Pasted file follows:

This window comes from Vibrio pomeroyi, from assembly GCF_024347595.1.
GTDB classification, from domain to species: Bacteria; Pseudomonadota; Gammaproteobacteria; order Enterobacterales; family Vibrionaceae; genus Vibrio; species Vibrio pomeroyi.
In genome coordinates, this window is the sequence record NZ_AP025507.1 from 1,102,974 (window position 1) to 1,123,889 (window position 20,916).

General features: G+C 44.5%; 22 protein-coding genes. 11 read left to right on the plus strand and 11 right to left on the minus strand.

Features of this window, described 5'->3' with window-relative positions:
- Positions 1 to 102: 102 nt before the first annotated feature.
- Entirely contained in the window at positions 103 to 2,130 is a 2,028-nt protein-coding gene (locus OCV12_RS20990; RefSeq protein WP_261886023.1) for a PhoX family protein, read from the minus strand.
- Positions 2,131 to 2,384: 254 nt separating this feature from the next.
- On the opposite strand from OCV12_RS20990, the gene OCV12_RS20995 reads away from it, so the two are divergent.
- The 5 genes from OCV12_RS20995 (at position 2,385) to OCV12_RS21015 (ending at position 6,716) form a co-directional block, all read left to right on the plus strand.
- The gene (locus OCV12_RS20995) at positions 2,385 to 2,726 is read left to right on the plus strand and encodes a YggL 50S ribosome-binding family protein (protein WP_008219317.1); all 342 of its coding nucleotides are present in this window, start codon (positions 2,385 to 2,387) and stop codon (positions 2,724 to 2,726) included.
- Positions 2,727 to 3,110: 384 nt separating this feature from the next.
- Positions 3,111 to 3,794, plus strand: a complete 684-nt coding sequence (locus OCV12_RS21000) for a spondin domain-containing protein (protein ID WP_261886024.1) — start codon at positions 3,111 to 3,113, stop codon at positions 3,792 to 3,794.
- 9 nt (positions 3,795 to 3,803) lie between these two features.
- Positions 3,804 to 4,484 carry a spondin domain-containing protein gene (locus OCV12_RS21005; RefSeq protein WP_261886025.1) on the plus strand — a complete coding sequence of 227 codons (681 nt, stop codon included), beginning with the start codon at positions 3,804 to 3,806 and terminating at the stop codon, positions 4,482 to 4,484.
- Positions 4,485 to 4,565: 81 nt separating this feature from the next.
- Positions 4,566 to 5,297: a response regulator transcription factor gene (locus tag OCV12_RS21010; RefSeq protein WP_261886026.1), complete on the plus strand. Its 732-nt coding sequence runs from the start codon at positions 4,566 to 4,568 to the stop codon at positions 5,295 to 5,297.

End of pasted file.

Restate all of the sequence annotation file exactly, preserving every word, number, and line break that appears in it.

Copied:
This window comes from Vibrio pomeroyi, from assembly GCF_024347595.1.
GTDB classification, from domain to species: Bacteria; Pseudomonadota; Gammaproteobacteria; order Enterobacterales; family Vibrionaceae; genus Vibrio; species Vibrio pomeroyi.
In genome coordinates, this window is the sequence record NZ_AP025507.1 from 1,102,974 (window position 1) to 1,123,889 (window position 20,916).

General features: G+C 44.5%; 22 protein-coding genes. 11 read left to right on the plus strand and 11 right to left on the minus strand.

Features of this window, described 5'->3' with window-relative positions:
- Positions 1 to 102: 102 nt before the first annotated feature.
- Entirely contained in the window at positions 103 to 2,130 is a 2,028-nt protein-coding gene (locus OCV12_RS20990; RefSeq protein WP_261886023.1) for a PhoX family protein, read from the minus strand.
- Positions 2,131 to 2,384: 254 nt separating this feature from the next.
- On the opposite strand from OCV12_RS20990, the gene OCV12_RS20995 reads away from it, so the two are divergent.
- The 5 genes from OCV12_RS20995 (at position 2,385) to OCV12_RS21015 (ending at position 6,716) form a co-directional block, all read left to right on the plus strand.
- The gene (locus OCV12_RS20995) at positions 2,385 to 2,726 is read left to right on the plus strand and encodes a YggL 50S ribosome-binding family protein (protein WP_008219317.1); all 342 of its coding nucleotides are present in this window, start codon (positions 2,385 to 2,387) and stop codon (positions 2,724 to 2,726) included.
- Positions 2,727 to 3,110: 384 nt separating this feature from the next.
- Positions 3,111 to 3,794, plus strand: a complete 684-nt coding sequence (locus OCV12_RS21000) for a spondin domain-containing protein (protein ID WP_261886024.1) — start codon at positions 3,111 to 3,113, stop codon at positions 3,792 to 3,794.
- 9 nt (positions 3,795 to 3,803) lie between these two features.
- Positions 3,804 to 4,484 carry a spondin domain-containing protein gene (locus OCV12_RS21005; RefSeq protein WP_261886025.1) on the plus strand — a complete coding sequence of 227 codons (681 nt, stop codon included), beginning with the start codon at positions 3,804 to 3,806 and terminating at the stop codon, positions 4,482 to 4,484.
- Positions 4,485 to 4,565: 81 nt separating this feature from the next.
- Positions 4,566 to 5,297: a response regulator transcription factor gene (locus tag OCV12_RS21010; RefSeq protein WP_261886026.1), complete on the plus strand. Its 732-nt coding sequence runs from the start codon at positions 4,566 to 4,568 to the stop codon at positions 5,295 to 5,297.